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These were a group of some of the brightest scientists in the world, right? So why would they decide to take off their helmets on an alien planet?

Even if things were safe, they would still be unable to board the ship without going through quarantine procedures, so why do it?

To be clear, six characters venture onto the planet:

  • Shaw (archaeologist)
  • Holloway (archaeologist)
  • Fifield (geologist)
  • Millburn (biologist)
  • Ford (doctor)
  • David (android)

ALL of them take off their helmets.

Even if Holloway's scans revealed the Co2 levels were low enough for the air to be breathable, what about airborne diseases? I'm no scientist and I understand the dangers, so why don't they?

Does anyone have an answer?

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3 Answers

up vote 8 down vote accepted

The removal of the helmets isn't some half baked attempt at taking risks, and was an important plot point in the film.

The crew is following the "Pups" deeper into the maze of caves, and they come across running water. It's at this point they realize they are inside an alien terraforming plant, because the outside air is toxic but inside it's clean fresh air. As quoted by one of the crew "cleaner then Earth's actually".

It's Holloway who removes his helmet (as others protest), but he's also the one who wrote the thesis predicting the planet they were on would be occupied by the Engineers. At this stage in the film, the crew is still expecting to discover the Engineers alive and well. Their attitude is positive and they still view the Engineers as friendly beings.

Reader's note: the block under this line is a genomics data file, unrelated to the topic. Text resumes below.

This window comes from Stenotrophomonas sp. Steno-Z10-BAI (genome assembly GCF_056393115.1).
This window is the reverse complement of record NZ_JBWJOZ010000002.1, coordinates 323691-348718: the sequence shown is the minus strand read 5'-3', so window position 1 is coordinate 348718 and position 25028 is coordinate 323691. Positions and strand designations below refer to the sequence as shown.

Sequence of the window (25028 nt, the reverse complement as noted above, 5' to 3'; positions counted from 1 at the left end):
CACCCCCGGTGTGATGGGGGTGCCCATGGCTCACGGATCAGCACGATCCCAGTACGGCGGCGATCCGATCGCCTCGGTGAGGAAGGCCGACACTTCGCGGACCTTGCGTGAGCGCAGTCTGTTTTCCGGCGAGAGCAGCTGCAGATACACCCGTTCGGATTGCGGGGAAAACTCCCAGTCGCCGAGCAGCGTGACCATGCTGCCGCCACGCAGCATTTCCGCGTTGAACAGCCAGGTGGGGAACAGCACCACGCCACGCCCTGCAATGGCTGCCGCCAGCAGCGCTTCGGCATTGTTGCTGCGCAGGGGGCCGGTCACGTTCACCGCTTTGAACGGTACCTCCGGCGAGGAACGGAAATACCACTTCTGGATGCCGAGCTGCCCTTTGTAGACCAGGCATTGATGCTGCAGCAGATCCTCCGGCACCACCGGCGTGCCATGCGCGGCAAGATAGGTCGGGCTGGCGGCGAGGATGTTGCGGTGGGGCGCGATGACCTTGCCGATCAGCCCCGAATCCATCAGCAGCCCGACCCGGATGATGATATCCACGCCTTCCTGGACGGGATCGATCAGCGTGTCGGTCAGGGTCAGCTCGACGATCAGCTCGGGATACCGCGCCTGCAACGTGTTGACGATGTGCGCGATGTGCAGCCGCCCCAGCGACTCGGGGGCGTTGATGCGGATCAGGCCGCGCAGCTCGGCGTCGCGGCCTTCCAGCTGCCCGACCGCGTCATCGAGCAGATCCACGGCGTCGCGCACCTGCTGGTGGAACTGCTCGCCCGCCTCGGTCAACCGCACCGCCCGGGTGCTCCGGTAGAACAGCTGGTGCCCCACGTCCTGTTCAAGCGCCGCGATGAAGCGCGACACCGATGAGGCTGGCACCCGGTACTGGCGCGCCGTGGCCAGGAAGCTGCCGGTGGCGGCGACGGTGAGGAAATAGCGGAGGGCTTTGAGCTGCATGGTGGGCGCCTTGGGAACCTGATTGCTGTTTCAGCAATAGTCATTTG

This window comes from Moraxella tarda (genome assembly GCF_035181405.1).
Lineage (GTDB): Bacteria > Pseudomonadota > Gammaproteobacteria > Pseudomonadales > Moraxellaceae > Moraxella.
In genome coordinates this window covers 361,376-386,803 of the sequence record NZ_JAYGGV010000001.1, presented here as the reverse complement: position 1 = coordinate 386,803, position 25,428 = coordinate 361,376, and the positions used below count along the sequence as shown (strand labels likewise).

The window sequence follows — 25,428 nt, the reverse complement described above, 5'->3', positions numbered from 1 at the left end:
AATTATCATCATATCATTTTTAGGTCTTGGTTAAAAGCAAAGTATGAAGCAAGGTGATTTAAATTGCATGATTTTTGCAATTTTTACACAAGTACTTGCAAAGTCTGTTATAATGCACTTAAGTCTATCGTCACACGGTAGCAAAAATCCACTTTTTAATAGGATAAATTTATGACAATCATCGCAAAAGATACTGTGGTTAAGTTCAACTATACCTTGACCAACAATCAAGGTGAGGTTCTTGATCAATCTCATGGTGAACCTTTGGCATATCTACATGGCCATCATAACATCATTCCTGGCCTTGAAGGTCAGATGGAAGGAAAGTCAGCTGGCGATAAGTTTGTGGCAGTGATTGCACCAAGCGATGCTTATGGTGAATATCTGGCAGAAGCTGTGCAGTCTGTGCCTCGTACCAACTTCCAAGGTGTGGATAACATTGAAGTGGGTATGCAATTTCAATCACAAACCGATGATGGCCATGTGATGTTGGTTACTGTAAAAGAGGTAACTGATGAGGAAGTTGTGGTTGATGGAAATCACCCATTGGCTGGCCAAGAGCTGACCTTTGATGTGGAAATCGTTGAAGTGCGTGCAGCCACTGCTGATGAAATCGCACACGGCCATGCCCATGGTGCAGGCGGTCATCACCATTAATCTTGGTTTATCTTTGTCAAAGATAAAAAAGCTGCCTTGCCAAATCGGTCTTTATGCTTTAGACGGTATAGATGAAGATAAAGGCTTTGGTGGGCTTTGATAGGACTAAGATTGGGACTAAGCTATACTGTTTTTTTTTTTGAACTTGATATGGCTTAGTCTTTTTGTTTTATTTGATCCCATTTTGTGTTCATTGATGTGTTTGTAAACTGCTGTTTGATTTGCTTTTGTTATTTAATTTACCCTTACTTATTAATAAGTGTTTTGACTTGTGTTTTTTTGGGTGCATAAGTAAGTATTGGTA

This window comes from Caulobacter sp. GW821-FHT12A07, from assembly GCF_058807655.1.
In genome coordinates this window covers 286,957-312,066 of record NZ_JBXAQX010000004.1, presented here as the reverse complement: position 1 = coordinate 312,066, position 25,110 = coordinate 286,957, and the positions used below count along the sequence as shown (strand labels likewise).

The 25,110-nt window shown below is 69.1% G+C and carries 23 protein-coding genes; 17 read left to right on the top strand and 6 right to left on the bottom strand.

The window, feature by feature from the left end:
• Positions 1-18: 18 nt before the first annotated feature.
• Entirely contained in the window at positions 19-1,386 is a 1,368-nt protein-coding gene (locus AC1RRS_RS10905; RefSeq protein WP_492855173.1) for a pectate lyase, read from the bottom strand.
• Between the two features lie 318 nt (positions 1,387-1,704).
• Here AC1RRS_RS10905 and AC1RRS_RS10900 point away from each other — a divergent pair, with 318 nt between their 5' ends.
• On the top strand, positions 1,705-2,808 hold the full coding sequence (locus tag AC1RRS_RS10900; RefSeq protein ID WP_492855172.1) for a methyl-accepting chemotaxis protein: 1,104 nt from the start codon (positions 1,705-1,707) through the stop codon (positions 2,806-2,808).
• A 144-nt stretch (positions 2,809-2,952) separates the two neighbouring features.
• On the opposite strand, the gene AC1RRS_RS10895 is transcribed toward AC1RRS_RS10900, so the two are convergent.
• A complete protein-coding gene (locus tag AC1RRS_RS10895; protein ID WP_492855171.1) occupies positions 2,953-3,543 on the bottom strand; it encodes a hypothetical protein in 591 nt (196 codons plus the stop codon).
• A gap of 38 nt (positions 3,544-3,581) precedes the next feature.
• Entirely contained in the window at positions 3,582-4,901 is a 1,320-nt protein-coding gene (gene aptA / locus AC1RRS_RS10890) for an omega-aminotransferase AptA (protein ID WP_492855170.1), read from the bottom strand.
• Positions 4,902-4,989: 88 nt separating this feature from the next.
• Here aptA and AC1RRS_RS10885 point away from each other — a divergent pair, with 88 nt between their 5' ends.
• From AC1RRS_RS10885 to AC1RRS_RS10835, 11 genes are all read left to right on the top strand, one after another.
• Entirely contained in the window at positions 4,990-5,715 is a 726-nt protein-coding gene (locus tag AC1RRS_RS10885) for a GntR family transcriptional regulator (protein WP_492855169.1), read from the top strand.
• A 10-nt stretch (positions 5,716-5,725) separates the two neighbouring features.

After the crew removes their helmets, the two guys back on the ship settle their bet that the structures were used for terraforming.

It would be difficult to sell the terraforming intention of the Engineers if the air wasn't breathable, and would be difficult to sell that to the audience if they left their helmets on.

The audience can now assume the Engineers are real and that Holloway's thesis was correct to bring them to this planet, but in the very next scene we find out everything went wrong. They watch the holographs run threw the hallway and discover the Engineers are dead.

The fact that they now have their helmets off also raises the risk. Had they found breathable air after discovering the holographs, then the direction of the film would be completely different.

I agree it was stupid for them to remove the helmets, but it was also a mistake to go to the planet, enter the structure and open doors. This isn't a crew playing it safe, but one misguided by their own excitement in making a great discovery.

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Now that's a good answer! I don't agree with you that it was a "mistake" to go to the planet, or open the doors, though. That's taking it to extremes. You may as well say it was a mistake to get out of bed that morning, or for Shaw to check her emails on the day she got the invite to join the crew. We're not talking about mistakes anyway, we're talking about illogical behaviour, so it's also completely irrelevant. –  Django Reinhardt Nov 24 '12 at 13:53
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I agree the helmet removal was preposterous... hard to believe anyone would take that risk, given the stakes.

But think of it from a film-making perspective... if the characters don't remove their helmets, their heads and faces are largely obscured through much of the action of the movie, which would probably have been less visually compelling than when they're helmetless.

So, like a few other "mysteries" in Prometheus, I think the answer to this question involves film-making logisitics: the removal of helmets was likely inserted into the screenplay to allow the actors to be seen without their helmets.